Did Chinese cyber spying cause the F-35 Joint Strike Fighter's cost spikes and production delays? That's the question Pentagon budget officials are asking according to Aviation Week.
Chinese spies apparently hacked into secure conference calls and listened to meetings discussing the classified technologies aboard the jets. In particular, China may have stolen info about the F-35's secure communications and antenna systems; leading to costly software rewrites and other redesigns to compromised parts of the plane.
The worst part, this problem isn't just limited to the F-35, though the program's size and the fact that it's information systems were apparently designed without any concern for cyber espionage made it an easy target.
Anyone who has been following U.S.-China military relations and cyber warfare knows that China has been hacking into the networks of U.S. defense contractors and the Pentagon and rolling out brand new weapons like the J-20 stealth fighter.
Here's the latest from Av Week:
Before the intrusions were discovered nearly three years ago, Chinese hackers actually sat in on what were supposed to have been secure, online program-progress conferences, the officials say.Here's the kicker, the JSF's info systems weren't built with cyber espionage in mind, this led to a bunch of subcontractors networks being 'totally compromised." Shocking considering the plane was meant for the 21st Century. C'mon guys.
The full extent of the connection is still being assessed, but there is consensus that escalating costs, reduced annual purchases and production stretch-outs are a reflection to some degree of the need for redesign of critical equipment. Examples include specialized communications and antenna arrays for stealth aircraft, as well as significant rewriting of software to protect systems vulnerable to hacking.
It is only recently that U.S. officials have started talking openly about how data losses are driving up the cost of military programs and creating operational vulnerabilities, although claims of a large impact on the Lockheed Martin JSF are drawing mixed responses from senior leaders. All the same, no one is saying there has been no impact.
While claiming ignorance of details about effects on the stealth strike aircraft program, James Clapper, director of national intelligence, says that Internet technology has “led to egregious pilfering of intellectual capital and property. The F-35 was clearly a target,” he confirms. “Clearly the attacks . . . whether from individuals or nation-states are a serious challenge and we need to do something about it.”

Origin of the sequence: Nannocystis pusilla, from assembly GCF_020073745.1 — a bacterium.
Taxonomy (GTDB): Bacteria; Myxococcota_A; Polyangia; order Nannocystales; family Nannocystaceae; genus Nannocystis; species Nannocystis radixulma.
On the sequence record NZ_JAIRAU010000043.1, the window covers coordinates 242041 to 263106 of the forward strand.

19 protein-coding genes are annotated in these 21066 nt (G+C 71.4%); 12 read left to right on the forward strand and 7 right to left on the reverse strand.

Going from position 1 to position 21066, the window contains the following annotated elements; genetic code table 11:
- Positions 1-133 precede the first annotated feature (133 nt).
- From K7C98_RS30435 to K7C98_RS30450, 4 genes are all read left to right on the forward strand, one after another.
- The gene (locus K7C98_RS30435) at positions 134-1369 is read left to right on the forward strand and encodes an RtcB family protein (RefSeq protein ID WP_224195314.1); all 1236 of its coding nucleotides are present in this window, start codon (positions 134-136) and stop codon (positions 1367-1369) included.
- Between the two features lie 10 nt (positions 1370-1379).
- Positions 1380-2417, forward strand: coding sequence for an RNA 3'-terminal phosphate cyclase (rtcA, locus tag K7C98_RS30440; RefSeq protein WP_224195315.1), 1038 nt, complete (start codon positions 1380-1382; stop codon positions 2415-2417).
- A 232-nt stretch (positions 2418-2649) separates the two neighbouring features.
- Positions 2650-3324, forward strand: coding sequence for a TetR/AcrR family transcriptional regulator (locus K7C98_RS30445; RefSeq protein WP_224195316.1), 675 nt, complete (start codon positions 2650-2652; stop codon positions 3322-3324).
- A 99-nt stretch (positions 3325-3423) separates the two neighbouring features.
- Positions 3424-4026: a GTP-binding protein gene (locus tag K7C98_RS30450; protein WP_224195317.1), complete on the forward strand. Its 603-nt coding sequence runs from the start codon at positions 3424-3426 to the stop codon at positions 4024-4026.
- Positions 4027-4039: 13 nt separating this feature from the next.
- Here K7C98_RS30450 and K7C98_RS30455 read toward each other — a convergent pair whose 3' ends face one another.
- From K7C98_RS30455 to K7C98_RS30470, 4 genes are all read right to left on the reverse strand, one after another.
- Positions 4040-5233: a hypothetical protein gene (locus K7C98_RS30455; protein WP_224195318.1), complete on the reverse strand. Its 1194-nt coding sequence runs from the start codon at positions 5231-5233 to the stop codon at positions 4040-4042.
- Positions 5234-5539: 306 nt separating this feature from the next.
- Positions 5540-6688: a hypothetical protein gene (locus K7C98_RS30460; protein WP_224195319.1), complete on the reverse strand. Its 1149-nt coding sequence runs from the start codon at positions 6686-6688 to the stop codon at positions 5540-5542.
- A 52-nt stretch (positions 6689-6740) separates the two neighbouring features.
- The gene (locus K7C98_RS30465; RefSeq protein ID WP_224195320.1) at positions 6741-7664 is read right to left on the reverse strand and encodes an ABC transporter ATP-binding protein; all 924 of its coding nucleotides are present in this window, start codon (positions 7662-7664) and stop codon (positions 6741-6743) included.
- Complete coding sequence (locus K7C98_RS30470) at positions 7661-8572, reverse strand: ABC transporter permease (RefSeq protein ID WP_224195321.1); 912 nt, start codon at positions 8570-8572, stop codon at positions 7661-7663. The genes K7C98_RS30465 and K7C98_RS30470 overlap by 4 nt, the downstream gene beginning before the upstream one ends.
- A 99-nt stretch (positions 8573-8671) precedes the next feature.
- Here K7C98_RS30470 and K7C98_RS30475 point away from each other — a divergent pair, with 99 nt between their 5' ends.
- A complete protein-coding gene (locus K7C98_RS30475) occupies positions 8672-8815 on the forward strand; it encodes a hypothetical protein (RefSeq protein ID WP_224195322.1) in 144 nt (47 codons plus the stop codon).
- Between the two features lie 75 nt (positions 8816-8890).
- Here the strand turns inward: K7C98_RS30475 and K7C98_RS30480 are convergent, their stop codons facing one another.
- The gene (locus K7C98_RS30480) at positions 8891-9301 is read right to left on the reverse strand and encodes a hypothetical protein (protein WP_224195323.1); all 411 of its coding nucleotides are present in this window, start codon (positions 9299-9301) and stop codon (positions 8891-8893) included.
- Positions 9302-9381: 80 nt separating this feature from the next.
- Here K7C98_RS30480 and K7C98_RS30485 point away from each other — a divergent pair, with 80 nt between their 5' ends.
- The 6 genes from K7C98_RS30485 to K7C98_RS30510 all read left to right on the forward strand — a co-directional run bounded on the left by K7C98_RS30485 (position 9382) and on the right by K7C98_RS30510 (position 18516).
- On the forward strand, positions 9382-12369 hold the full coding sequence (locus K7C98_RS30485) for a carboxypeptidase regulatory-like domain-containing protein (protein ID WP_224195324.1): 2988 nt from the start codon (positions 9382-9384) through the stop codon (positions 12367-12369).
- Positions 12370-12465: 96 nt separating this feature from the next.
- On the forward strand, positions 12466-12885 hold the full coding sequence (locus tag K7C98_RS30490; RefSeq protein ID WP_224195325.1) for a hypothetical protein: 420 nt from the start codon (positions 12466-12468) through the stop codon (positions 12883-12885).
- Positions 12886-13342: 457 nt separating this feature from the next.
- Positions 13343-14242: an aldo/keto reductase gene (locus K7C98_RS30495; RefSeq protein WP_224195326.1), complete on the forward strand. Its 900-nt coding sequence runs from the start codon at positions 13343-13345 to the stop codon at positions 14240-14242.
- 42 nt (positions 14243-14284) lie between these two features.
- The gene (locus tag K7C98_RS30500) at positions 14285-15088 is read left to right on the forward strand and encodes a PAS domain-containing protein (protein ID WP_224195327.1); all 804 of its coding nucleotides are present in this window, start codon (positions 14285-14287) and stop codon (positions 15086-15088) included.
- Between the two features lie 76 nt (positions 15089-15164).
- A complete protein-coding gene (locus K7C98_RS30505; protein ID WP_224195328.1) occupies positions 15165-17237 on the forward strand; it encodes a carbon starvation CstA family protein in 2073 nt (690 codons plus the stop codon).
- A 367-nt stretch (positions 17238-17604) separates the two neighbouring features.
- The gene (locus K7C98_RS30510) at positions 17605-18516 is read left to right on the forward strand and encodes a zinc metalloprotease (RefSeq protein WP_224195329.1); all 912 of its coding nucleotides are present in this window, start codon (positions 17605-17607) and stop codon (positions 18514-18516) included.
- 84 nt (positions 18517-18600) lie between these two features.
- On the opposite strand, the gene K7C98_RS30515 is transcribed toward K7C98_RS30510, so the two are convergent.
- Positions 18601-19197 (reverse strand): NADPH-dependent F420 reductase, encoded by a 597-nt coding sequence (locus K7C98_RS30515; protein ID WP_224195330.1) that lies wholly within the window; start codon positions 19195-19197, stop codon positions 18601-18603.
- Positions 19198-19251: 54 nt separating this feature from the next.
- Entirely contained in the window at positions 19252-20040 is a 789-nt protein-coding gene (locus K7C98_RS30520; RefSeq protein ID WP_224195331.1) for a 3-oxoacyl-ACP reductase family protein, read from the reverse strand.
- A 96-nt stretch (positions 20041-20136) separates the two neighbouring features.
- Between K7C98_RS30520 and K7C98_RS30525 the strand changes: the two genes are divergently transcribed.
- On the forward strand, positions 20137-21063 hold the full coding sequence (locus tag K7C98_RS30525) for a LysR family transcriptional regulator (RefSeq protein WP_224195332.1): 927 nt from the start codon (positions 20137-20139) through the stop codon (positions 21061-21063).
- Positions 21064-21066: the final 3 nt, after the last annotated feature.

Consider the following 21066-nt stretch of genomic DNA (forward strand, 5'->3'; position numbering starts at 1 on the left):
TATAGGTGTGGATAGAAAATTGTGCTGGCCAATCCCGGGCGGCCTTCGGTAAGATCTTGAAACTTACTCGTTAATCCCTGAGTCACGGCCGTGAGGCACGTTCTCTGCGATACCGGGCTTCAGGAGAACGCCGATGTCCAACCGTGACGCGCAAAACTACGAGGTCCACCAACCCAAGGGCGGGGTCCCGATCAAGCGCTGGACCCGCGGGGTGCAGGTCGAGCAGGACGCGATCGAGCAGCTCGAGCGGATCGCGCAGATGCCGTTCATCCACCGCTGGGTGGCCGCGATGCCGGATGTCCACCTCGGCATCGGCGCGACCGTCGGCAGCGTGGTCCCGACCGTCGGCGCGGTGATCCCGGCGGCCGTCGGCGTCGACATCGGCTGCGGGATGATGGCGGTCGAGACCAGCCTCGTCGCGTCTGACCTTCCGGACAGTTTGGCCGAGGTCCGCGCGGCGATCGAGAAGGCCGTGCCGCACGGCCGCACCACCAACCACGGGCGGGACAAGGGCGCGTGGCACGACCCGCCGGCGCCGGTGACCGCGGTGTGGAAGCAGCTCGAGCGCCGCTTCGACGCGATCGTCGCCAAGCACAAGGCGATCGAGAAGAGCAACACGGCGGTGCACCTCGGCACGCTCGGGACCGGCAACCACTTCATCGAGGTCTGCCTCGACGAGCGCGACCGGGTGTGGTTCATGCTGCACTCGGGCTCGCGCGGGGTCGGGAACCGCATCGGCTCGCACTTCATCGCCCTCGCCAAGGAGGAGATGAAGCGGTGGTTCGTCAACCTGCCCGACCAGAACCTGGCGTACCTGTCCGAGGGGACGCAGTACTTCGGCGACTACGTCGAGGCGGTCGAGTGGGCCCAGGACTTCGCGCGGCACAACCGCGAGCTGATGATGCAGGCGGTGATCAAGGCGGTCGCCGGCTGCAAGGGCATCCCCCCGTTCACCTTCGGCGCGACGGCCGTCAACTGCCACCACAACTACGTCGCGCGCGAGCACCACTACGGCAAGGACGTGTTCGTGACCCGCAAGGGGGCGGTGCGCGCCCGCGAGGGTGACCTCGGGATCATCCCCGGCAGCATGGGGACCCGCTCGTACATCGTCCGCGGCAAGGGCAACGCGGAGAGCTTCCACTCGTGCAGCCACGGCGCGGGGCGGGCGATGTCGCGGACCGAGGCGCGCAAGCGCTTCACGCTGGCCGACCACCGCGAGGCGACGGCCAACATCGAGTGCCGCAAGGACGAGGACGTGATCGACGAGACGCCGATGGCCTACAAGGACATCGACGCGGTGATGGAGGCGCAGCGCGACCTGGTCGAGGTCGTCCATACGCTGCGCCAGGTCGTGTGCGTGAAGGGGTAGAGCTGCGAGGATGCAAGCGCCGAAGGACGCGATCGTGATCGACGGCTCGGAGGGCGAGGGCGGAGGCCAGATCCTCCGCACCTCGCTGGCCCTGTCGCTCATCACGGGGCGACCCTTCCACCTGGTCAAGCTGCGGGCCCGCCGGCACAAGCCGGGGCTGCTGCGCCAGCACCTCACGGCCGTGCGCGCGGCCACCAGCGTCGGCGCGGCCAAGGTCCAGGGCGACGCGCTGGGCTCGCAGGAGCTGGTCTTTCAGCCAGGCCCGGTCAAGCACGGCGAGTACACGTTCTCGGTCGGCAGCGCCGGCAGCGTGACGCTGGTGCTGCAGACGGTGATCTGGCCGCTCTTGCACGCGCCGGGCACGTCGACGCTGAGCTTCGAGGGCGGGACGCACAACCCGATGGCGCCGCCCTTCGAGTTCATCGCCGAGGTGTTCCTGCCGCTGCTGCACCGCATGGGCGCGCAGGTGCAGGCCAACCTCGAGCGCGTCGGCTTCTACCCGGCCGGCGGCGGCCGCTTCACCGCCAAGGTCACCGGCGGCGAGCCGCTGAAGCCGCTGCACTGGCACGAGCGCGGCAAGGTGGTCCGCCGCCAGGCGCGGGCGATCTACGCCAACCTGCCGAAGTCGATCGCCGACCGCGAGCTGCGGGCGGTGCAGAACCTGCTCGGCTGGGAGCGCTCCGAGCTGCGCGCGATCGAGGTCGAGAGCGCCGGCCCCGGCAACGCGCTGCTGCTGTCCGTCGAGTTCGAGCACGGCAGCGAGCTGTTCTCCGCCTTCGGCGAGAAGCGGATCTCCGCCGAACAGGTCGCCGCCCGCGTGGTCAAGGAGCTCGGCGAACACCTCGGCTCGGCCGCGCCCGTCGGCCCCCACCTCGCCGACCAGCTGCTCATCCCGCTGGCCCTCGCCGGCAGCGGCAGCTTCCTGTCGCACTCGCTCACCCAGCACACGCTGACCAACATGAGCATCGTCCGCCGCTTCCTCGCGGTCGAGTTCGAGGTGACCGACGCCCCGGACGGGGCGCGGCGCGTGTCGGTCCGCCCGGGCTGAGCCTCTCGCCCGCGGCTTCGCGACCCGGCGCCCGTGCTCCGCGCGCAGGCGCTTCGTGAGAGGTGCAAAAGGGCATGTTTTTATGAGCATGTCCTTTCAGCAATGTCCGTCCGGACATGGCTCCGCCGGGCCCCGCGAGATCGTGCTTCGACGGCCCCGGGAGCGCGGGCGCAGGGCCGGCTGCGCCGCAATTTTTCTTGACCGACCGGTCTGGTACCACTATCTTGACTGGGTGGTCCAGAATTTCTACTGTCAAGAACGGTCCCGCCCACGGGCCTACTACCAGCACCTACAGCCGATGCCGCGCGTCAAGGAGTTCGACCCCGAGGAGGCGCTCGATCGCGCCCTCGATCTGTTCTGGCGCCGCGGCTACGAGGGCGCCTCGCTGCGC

The F-35 issue was ducked as well by David Shedd, deputy director of the Defense Intelligence Agency, but not the impact of cybertheft on defense spending and operational security.
“I am not going to talk about the F-35, Shedd says. “I’d be sitting with the secretary having a counseling session. The answer is absolutely yes. The leaks have hurt our efforts in that it gives the adversary an advantage in having insights into what we’re doing. It should be clear that whether there are leaks on the technology side or that affect preemptive decision-making, they are very damaging to the intelligence community.”
Those closer to the program are less equivocal about the damage that cyberintrusions are causing the JSF program.
“You are on to something,” says a veteran combat pilot with insight into both the F-35 and the intelligence communities “There are both operational and schedule problems with the program related to the cyber data thefts. In addition, there are the costs of redressing weaknesses in the original system design and lots of software fixes.”
Defense analysts note that the JSF’s information system was not designed with cyberespionage, now called advanced persistent threat, in mind. Lockheed Martin officials now admit that subcontractors (6-8 in 2009 alone, according to company officials) were hacked and “totally compromised.” In fact, the stealth fighter program probably has the biggest “attack surface” or points that can be attacked owing to the vast number of international subcontractors.
There also is the issue of unintended consequences. The 2009 hacking was apparently not aimed at the F-35 but rather at a classified program. However, those accidental results were spectacular. Not only could intruders extract data, but they became invisible witnesses to online meetings and technical discussions, say veteran U.S. aerospace industry analysts. After the break-in was discovered, the classified program was halted and not restarted until a completely new, costly and cumbersome security system was in place.